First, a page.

It was very far, this small village. So far that one could not find the way back in a day. This is where Anniko found herself.
Anniko leaned her tired body against the tree. She knew her village was a great distance from where she was, yet she did not know where to find another village. In her loneliness, she looked up at the bird whose song she had followed. It was a lovely song, so lovely she had forgotten to look where she was going. Now, watching the sun leave, she shivered, knowing night would soon come. To keep herself safe from wild animals that roamed at night she climbed up into a tree. When she heard the roar of a lion circling the trunk of the tree she wished more than ever she had never left her village.
The return of the sun’s warmth woke her, welcoming her to the new day. When she looked around she knew she was lost. Afraid of walking in circles, she decided to follow the path of the sun. Just before dusk, she came to a strange and unknown village.
Anniko and the villagers stared at each other, amazed. She had never seen people with long necks. They had never seen a person with a short neck. They might have stared at each other until the sun went down but Anniko was hungry and thirsty and tired. “Please,” she asked, “might I have something to eat and drink?” Overcoming their astonishment, the villagers gave her food, water, and a mat on which to sleep.
The next morning, Anniko rose with the sun. As she had done every morning in her village, she sang a song to welcome the day. Once again the People of the Long Necks were filled with wonder. They had never heard such beautiful sounds. Anniko was happy they liked her music and offered to help with the day’s chores. As she worked, she sang, easing their effort.
Although the villagers and Anniko grew to be fond of each other, there was one man who did not like her. He especially did not like to hear Anniko sing and waited for an opportunity to get rid of her. One day, when Anniko was alone, sitting in the sun, combing her hair, he quietly crept up behind her. After looking around to make sure no one was nearby, he confronted her. “You are ruining our village. If you stay here we can no longer be known as the People of the Long Necks for you have a short neck and you will never have a long neck. You need to leave our village, now!”
Anniko was too upset to say anything. Perhaps the others think as he does but were too kind to tell me, she thought. With the man’s words ringing in her ear, Anniko quickly left the village.
That evening, the villagers gathered to hear the song Anniko sang to greet the evening but they heard no song. “Where is Anniko?” they asked. No one knew. The man said nothing, pleased with the quiet. When the villagers began to leave there was one who said, “I think I know the person we should ask. Follow me!” They went to the house of the man and asked, “Where is Anniko?”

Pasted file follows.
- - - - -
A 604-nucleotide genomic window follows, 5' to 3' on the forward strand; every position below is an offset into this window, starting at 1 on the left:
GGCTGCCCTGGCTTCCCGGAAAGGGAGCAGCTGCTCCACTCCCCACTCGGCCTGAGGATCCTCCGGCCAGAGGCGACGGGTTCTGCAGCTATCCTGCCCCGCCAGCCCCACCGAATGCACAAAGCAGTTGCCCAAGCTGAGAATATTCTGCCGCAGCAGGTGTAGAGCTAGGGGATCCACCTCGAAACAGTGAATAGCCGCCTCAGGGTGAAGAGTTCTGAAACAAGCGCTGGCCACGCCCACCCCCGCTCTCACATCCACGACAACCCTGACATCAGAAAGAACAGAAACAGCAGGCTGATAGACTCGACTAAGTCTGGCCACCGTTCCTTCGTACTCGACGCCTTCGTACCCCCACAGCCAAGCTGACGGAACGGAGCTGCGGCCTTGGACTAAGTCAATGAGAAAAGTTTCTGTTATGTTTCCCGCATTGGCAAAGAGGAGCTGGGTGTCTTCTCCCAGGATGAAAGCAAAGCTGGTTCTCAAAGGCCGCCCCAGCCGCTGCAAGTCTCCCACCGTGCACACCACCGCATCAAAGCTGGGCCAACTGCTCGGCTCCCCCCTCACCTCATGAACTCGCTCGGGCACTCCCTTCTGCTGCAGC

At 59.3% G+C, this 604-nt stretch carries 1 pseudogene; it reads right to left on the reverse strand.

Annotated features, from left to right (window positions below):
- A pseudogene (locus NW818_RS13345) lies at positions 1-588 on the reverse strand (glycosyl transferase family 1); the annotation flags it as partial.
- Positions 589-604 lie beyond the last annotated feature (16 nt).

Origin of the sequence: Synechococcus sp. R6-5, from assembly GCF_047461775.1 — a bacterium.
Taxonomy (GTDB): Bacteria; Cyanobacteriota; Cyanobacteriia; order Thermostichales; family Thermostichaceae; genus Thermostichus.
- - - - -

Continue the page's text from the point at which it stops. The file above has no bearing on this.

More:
At first he denied knowing what they meant, but the villagers kept asking. “All right,” he said, “I will tell you. Anniko does not belong in our village. We are the People of the Long Necks. She has a short neck. If she lives with us, we can no longer say we are the People of the Long Necks. Listen to me, I am right. Let her be wherever she is. We don’t need her to spoil our ways and we don’t need her songs. We did well enough before she came.”
But the villagers missed Anniko. They had grown fond of her singing and helpful ways. They decided to go into the forest to look for her even though they had no idea where she might have gone. After they had been looking for a long time, one of the villagers suggested, “Perhaps we could sing to her as she sang to us. Perhaps she will hear our singing and we will find each other.” Although everyone thought this was a good idea, they looked at each other, puzzled. No one knew how to sing. But they wanted to find Anniko so badly they decided to try.
Their first sounds were noises, more like screeches and squawks than song. They put their hands over their ears and kept trying. Finally, they decided it was too hard to learn to sing and to sing a song so they simply chanted, “Anniko. Anniko. We are here. Anniko.” There was no response but they kept chanting. “Anniko. Anniko. We are here. Anniko.” Although they heard nothing, they kept chanting, “Anniko. Anniko. We are here. Anniko.” Then, in the distance, they thought they heard a sweet sound. A song. Listening intently, they followed the sound, walking toward what they heard. The song got louder and louder until the villagers and Anniko were face to face.
They greeted her joyfully, but she remembered the words of the man and remained quiet. The villagers understood. “Never mind what that man said. We want you to stay in our village. We are the People of the Long Necks and we will always be so. Your presence does not change this. Your songs lift our spirits and fill our hearts with happiness. Please, come back with us. Please, stay with us.”
Anniko looked at the villagers and saw they spoke the truth. Holding her head high, she sang to them as they left the forest and made their way home.
Nancy King is a widely published author and a professor emerita at the University of Delaware, where she has taught theater, drama, playwriting, creative writing, and multidisciplinary studies with an emphasis on world literature. She has published seven previous works of nonfiction and five novels. Her new memoir, Breaking the Silence, explores the power of stories in healing from trauma and abuse. Her career has emphasized the use of her own experience in being silenced to encourage students to find their voices and to express their thoughts, feelings, and experiences with authenticity, as a way to add meaning to their lives.